I know that some moms write all of their own curriculum. They do it and that is where their talents lie and it is awesome, but for the rest of us – there are great curriculums on the market. Don’t waste your precious energy redesigning lessons if your talents lie in photography, music, organization, or some other area.
For me, I was good to produce my own curriculum when it came to science. I was not good at creating reading, writing, or math curriculum. The result of many hours of work would often be frustration.
If you are spending all your energy trying to overcome your areas of weakness, there isn’t any energy left for your areas of strength. We are on this earth for a purpose. We all have a gift to share and when we waste our time on mediocrity we lose our chance to share our gifts with the people we love, work with, and the world at large.
Loving your kids, your spouse, and your family is awesome and necessary. It can not be at your expense. You have to make room for yourself. Homeschooling is rewarding but requires you to exercise homeschool self-care.
The world needs curriculum writers, organizers, humor, love, great cooks, the ultimate boo-boo kissers, and all the other things that I know are talents that some of you have that are reading this. The thing that makes you who you are needs time and energy to develop and flourish. One of my favorite tricks is outsourcing, which I talk about a little here.
So here are my tips and tricks to make yourself a priority in your homeschool:
- Create calm. Set aside time (daily is best) to just meditate, pray, plan, and be calm. By taking 15 minutes or so out of your day, you create the mood for the day. You’ve heard if momma ain’t happy, no one is happy. The reverse is also true – if momma is stressed, everyone is stressed.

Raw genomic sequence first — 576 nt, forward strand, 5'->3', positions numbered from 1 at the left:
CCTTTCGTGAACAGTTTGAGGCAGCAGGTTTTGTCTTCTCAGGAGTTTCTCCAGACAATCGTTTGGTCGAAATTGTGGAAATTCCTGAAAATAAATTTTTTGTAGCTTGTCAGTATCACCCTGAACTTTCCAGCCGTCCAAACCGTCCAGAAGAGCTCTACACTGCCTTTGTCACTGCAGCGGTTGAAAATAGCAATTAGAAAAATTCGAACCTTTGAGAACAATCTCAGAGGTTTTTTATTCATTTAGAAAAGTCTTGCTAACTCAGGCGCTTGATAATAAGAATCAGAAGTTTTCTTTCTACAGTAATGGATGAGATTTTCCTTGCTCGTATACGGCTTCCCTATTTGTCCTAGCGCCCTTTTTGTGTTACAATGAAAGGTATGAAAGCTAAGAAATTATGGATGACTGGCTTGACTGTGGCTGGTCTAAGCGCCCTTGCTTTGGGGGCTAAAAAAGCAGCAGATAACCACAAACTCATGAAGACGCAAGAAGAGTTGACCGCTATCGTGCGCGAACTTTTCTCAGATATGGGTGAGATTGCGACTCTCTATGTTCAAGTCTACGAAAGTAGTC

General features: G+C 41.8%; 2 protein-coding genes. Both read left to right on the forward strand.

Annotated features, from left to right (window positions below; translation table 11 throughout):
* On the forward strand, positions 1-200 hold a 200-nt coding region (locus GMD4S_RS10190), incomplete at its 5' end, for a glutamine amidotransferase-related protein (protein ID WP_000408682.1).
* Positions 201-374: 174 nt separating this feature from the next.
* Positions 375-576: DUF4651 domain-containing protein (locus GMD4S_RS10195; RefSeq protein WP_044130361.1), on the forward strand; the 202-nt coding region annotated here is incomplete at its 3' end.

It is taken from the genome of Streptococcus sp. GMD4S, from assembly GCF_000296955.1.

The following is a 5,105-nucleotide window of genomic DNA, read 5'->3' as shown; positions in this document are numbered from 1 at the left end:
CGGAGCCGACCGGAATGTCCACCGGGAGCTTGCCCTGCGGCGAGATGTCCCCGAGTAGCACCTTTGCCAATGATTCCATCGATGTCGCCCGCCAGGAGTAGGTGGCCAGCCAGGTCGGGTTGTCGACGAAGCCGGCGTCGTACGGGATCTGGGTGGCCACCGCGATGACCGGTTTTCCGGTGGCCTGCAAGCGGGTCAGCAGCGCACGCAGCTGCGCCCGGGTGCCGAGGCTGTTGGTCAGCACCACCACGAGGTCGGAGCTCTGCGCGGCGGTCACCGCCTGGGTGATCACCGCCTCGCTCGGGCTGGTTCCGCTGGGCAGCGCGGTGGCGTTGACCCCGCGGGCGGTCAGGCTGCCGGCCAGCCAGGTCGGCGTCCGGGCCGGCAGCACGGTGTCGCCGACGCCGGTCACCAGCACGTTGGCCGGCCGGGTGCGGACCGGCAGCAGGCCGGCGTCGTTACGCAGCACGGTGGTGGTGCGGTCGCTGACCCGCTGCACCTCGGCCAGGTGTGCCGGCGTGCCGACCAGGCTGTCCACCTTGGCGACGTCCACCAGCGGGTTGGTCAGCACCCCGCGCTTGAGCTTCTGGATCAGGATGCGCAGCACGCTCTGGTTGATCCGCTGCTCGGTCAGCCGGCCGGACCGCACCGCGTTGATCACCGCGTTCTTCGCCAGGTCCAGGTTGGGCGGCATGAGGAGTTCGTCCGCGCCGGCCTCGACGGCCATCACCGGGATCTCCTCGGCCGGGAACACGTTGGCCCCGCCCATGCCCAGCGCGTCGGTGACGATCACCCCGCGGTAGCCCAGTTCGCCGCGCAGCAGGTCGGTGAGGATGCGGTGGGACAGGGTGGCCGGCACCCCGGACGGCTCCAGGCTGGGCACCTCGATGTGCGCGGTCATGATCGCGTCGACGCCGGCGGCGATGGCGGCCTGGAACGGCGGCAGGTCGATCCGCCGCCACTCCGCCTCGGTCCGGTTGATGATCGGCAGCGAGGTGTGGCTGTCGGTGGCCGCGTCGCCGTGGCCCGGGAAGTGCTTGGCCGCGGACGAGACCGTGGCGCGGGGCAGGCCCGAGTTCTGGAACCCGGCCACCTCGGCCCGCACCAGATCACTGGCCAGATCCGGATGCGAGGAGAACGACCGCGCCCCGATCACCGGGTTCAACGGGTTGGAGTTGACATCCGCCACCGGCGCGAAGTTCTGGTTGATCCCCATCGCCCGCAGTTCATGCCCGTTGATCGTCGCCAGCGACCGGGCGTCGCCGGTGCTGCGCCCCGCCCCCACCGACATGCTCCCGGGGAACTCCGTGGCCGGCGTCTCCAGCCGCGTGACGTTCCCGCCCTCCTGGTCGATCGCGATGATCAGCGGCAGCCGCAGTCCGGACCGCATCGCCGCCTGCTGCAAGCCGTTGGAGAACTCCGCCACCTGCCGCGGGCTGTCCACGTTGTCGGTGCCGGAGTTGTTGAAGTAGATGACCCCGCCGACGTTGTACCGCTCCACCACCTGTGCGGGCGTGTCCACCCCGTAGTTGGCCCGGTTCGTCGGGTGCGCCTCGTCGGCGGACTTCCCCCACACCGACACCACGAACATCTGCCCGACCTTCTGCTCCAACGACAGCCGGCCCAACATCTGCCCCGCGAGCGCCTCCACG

- Don’t reinvent the wheel. If there is already a good curriculum, system, or plan in place don’t reinvent it because you think you might be able to do something better. This has more to do with a need to control than a need to improve – that isn’t good for anyone.
- Don’t feel guilty about your areas of weakness. We all have flaws. I suck at organizing and keeping things tidy. I have taken a few courses and worked through some of it with the help of a friend/coach. The result is that I am better, but it will never be an area of strength and I am totally OK with that. I have other gifts that ROCK!
- Celebrate your areas of strength. I am strong in math, science, and music. I’m deeply emotional and can make deep connections to people. I’m a creative thinker and often find alternative solutions to problems. I am incredibly happy at this point in my life (and age) because I am confident enough to be comfortable in my areas of strength and weakness.
- Invest in products, services, and courses that will make your life easier. You are creating margin in your life to spend in your area of strength. That is the sweet spot where you are able to make a bigger difference. These might include things from file folders, a cleaning service, babysitting, a tutorial or co-op, to a gym membership. Whatever you need that will give you margin and this can be things you buy, things you trade for, or things you sit down and schedule.